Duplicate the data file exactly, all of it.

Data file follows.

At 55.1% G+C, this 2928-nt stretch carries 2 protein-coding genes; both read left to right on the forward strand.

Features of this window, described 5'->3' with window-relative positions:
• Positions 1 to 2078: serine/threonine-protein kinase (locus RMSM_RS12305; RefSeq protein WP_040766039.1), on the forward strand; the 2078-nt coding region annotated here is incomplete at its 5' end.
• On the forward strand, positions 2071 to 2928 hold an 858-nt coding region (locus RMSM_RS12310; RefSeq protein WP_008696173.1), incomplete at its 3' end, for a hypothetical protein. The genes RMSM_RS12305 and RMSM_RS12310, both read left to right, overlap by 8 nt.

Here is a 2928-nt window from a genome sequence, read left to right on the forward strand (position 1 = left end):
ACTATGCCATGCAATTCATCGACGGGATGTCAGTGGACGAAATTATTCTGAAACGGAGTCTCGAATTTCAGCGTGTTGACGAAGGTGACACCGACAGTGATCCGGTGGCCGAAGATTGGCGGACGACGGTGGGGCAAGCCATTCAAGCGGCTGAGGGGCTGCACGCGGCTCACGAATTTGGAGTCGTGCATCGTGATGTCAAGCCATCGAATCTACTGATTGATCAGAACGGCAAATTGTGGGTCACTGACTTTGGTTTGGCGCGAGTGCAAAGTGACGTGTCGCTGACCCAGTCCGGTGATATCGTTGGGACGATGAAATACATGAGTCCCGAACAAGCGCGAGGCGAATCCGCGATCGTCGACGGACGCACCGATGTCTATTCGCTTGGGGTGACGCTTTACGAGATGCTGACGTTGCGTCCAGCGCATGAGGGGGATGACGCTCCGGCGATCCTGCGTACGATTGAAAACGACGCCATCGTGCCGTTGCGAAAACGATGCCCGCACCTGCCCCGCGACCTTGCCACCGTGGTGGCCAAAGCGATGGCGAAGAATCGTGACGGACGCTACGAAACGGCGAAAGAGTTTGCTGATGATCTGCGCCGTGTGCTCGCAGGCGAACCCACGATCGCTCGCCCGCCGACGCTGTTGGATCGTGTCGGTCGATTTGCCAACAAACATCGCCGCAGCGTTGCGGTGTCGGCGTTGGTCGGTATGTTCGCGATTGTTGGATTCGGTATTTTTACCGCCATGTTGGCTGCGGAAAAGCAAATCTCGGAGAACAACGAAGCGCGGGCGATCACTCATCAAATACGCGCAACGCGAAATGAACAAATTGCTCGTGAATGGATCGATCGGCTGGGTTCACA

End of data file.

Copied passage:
At 55.1% G+C, this 2928-nt stretch carries 2 protein-coding genes; both read left to right on the forward strand.

Features of this window, described 5'->3' with window-relative positions:
• Positions 1 to 2078: serine/threonine-protein kinase (locus RMSM_RS12305; RefSeq protein WP_040766039.1), on the forward strand; the 2078-nt coding region annotated here is incomplete at its 5' end.
• On the forward strand, positions 2071 to 2928 hold an 858-nt coding region (locus RMSM_RS12310; RefSeq protein WP_008696173.1), incomplete at its 3' end, for a hypothetical protein. The genes RMSM_RS12305 and RMSM_RS12310, both read left to right, overlap by 8 nt.

Here is a 2928-nt window from a genome sequence, read left to right on the forward strand (position 1 = left end):
ACTATGCCATGCAATTCATCGACGGGATGTCAGTGGACGAAATTATTCTGAAACGGAGTCTCGAATTTCAGCGTGTTGACGAAGGTGACACCGACAGTGATCCGGTGGCCGAAGATTGGCGGACGACGGTGGGGCAAGCCATTCAAGCGGCTGAGGGGCTGCACGCGGCTCACGAATTTGGAGTCGTGCATCGTGATGTCAAGCCATCGAATCTACTGATTGATCAGAACGGCAAATTGTGGGTCACTGACTTTGGTTTGGCGCGAGTGCAAAGTGACGTGTCGCTGACCCAGTCCGGTGATATCGTTGGGACGATGAAATACATGAGTCCCGAACAAGCGCGAGGCGAATCCGCGATCGTCGACGGACGCACCGATGTCTATTCGCTTGGGGTGACGCTTTACGAGATGCTGACGTTGCGTCCAGCGCATGAGGGGGATGACGCTCCGGCGATCCTGCGTACGATTGAAAACGACGCCATCGTGCCGTTGCGAAAACGATGCCCGCACCTGCCCCGCGACCTTGCCACCGTGGTGGCCAAAGCGATGGCGAAGAATCGTGACGGACGCTACGAAACGGCGAAAGAGTTTGCTGATGATCTGCGCCGTGTGCTCGCAGGCGAACCCACGATCGCTCGCCCGCCGACGCTGTTGGATCGTGTCGGTCGATTTGCCAACAAACATCGCCGCAGCGTTGCGGTGTCGGCGTTGGTCGGTATGTTCGCGATTGTTGGATTCGGTATTTTTACCGCCATGTTGGCTGCGGAAAAGCAAATCTCGGAGAACAACGAAGCGCGGGCGATCACTCATCAAATACGCGCAACGCGAAATGAACAAATTGCTCGTGAATGGATCGATCGGCTGGGTTCACA